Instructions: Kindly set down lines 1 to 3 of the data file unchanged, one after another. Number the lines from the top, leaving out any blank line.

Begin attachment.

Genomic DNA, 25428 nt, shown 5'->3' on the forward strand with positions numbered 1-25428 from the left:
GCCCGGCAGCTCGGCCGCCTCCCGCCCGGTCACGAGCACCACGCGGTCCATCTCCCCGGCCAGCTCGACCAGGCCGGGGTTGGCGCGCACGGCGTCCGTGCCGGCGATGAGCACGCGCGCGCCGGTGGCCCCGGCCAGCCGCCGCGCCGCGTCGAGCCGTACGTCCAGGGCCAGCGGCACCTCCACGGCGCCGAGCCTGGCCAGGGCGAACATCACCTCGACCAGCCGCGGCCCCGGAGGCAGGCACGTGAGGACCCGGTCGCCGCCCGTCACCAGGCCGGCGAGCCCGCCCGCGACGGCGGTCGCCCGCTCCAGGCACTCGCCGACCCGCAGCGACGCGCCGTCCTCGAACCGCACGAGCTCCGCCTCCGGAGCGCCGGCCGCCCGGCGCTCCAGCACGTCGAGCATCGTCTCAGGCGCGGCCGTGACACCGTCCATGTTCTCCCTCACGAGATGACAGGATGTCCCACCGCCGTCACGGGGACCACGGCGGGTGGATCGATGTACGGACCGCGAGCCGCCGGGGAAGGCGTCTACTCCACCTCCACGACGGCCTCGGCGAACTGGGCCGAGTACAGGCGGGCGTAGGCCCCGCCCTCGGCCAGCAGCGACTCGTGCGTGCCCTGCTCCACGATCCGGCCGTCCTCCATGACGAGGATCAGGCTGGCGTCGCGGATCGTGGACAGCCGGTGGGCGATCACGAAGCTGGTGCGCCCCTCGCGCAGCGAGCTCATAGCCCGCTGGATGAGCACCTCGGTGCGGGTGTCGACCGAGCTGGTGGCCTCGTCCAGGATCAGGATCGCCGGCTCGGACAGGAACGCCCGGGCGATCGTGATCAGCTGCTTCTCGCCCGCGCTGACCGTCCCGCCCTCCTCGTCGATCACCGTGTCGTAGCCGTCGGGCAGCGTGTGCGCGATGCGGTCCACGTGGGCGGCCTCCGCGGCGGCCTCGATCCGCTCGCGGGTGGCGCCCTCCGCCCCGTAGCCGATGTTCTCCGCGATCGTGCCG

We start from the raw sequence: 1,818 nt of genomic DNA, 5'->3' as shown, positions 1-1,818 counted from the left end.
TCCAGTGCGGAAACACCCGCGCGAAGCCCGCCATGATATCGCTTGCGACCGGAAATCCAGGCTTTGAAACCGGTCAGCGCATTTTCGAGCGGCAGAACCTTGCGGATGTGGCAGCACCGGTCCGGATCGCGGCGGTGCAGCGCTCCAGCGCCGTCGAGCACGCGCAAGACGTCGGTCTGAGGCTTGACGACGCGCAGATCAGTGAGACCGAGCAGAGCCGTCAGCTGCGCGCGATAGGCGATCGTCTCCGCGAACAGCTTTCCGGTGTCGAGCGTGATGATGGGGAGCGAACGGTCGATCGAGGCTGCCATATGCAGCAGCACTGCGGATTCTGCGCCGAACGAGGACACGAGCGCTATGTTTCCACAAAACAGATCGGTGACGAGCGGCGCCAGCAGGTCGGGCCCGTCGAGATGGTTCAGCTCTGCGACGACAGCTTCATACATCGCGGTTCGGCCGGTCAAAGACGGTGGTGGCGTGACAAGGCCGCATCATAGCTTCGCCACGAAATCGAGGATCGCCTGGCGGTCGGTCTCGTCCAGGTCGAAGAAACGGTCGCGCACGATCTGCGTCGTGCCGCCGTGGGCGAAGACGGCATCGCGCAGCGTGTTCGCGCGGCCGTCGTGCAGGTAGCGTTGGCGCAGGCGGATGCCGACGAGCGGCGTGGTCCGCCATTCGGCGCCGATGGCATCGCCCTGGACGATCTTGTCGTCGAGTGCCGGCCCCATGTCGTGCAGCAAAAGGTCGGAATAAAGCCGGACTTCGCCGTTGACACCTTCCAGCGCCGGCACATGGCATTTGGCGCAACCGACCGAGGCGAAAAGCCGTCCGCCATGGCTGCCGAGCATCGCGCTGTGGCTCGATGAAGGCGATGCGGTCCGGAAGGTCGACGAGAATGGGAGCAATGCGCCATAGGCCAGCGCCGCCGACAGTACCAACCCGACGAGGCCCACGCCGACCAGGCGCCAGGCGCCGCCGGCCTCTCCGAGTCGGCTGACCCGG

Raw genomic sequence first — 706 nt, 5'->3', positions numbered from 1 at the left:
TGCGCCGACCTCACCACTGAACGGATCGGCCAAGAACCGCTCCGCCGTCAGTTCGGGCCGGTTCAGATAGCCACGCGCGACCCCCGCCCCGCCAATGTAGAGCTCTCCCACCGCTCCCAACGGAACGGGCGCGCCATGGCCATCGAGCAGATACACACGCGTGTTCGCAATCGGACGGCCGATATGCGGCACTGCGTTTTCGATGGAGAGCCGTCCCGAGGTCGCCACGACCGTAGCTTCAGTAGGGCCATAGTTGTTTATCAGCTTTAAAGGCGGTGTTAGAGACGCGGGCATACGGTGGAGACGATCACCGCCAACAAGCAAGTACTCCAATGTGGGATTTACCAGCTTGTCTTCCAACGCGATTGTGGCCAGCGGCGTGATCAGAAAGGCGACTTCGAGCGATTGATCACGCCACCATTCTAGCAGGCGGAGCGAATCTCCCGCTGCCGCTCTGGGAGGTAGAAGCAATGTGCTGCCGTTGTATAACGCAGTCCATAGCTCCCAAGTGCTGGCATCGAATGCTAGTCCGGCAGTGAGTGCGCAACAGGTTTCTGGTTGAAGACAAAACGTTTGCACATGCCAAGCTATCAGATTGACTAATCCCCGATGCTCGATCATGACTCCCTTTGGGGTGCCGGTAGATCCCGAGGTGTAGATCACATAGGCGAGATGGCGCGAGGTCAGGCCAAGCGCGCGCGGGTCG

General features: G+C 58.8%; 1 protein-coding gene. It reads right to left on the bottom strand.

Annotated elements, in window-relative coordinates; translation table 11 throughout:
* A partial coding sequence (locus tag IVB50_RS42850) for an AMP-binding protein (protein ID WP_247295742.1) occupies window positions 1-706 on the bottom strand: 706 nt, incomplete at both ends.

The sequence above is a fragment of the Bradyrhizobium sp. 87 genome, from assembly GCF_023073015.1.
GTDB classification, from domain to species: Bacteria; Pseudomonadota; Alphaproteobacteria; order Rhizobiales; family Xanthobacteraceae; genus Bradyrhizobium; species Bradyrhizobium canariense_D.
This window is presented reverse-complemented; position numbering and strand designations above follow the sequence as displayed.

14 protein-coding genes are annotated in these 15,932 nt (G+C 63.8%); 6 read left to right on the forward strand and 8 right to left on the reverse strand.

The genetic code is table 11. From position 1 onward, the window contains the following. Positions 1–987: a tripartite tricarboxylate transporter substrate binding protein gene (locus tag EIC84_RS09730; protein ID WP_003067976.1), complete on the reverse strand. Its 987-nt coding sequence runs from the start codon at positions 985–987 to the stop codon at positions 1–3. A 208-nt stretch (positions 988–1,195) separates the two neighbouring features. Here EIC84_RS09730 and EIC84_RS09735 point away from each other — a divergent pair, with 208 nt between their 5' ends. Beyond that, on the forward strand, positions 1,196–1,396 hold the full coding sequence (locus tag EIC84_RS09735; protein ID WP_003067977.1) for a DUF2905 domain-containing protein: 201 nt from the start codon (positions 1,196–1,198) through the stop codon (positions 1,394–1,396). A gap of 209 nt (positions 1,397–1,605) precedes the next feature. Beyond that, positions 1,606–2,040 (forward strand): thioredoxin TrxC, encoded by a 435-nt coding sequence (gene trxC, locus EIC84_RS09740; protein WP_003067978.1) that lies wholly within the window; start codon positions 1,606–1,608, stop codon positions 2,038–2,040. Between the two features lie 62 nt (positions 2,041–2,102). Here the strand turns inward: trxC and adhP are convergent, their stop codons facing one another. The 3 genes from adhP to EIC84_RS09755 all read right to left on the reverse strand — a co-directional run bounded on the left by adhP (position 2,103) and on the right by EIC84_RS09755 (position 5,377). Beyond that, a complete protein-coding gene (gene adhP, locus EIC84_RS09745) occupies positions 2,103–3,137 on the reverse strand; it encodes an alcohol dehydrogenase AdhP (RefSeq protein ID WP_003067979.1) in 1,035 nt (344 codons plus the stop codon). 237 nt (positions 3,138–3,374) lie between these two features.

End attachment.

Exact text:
Genomic DNA, 25428 nt, shown 5'->3' on the forward strand with positions numbered 1-25428 from the left:
GCCCGGCAGCTCGGCCGCCTCCCGCCCGGTCACGAGCACCACGCGGTCCATCTCCCCGGCCAGCTCGACCAGGCCGGGGTTGGCGCGCACGGCGTCCGTGCCGGCGATGAGCACGCGCGCGCCGGTGGCCCCGGCCAGCCGCCGCGCCGCGTCGAGCCGTACGTCCAGGGCCAGCGGCACCTCCACGGCGCCGAGCCTGGCCAGGGCGAACATCACCTCGACCAGCCGCGGCCCCGGAGGCAGGCACGTGAGGACCCGGTCGCCGCCCGTCACCAGGCCGGCGAGCCCGCCCGCGACGGCGGTCGCCCGCTCCAGGCACTCGCCGACCCGCAGCGACGCGCCGTCCTCGAACCGCACGAGCTCCGCCTCCGGAGCGCCGGCCGCCCGGCGCTCCAGCACGTCGAGCATCGTCTCAGGCGCGGCCGTGACACCGTCCATGTTCTCCCTCACGAGATGACAGGATGTCCCACCGCCGTCACGGGGACCACGGCGGGTGGATCGATGTACGGACCGCGAGCCGCCGGGGAAGGCGTCTACTCCACCTCCACGACGGCCTCGGCGAACTGGGCCGAGTACAGGCGGGCGTAGGCCCCGCCCTCGGCCAGCAGCGACTCGTGCGTGCCCTGCTCCACGATCCGGCCGTCCTCCATGACGAGGATCAGGCTGGCGTCGCGGATCGTGGACAGCCGGTGGGCGATCACGAAGCTGGTGCGCCCCTCGCGCAGCGAGCTCATAGCCCGCTGGATGAGCACCTCGGTGCGGGTGTCGACCGAGCTGGTGGCCTCGTCCAGGATCAGGATCGCCGGCTCGGACAGGAACGCCCGGGCGATCGTGATCAGCTGCTTCTCGCCCGCGCTGACCGTCCCGCCCTCCTCGTCGATCACCGTGTCGTAGCCGTCGGGCAGCGTGTGCGCGATGCGGTCCACGTGGGCGGCCTCCGCGGCGGCCTCGATCCGCTCGCGGGTGGCGCCCTCCGCCCCGTAGCCGATGTTCTCCGCGATCGTGCCG

We start from the raw sequence: 1,818 nt of genomic DNA, 5'->3' as shown, positions 1-1,818 counted from the left end.